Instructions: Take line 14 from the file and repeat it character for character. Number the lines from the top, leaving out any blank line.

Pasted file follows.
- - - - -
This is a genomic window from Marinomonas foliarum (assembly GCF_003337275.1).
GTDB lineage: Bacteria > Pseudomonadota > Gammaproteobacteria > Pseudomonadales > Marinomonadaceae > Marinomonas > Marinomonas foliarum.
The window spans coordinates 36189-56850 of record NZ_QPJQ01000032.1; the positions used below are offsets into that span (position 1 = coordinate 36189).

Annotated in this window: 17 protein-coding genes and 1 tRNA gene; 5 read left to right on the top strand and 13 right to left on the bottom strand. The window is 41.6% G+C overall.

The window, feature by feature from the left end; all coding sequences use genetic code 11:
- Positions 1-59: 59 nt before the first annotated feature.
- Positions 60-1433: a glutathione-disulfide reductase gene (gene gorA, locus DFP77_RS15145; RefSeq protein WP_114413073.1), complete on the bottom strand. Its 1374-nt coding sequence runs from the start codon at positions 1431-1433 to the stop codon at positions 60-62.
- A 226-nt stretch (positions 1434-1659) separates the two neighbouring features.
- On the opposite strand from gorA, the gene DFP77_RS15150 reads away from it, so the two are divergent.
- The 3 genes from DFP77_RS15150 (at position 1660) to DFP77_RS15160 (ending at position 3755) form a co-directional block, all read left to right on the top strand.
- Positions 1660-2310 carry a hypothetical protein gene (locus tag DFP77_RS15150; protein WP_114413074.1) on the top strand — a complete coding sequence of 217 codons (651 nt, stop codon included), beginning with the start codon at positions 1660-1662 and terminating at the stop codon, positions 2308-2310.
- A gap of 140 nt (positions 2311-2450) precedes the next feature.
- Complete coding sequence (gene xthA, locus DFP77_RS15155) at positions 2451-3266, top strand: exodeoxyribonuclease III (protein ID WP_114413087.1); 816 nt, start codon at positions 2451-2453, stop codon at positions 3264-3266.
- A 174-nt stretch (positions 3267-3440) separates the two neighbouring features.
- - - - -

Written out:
- A 174-nt stretch (positions 3267-3440) separates the two neighbouring features.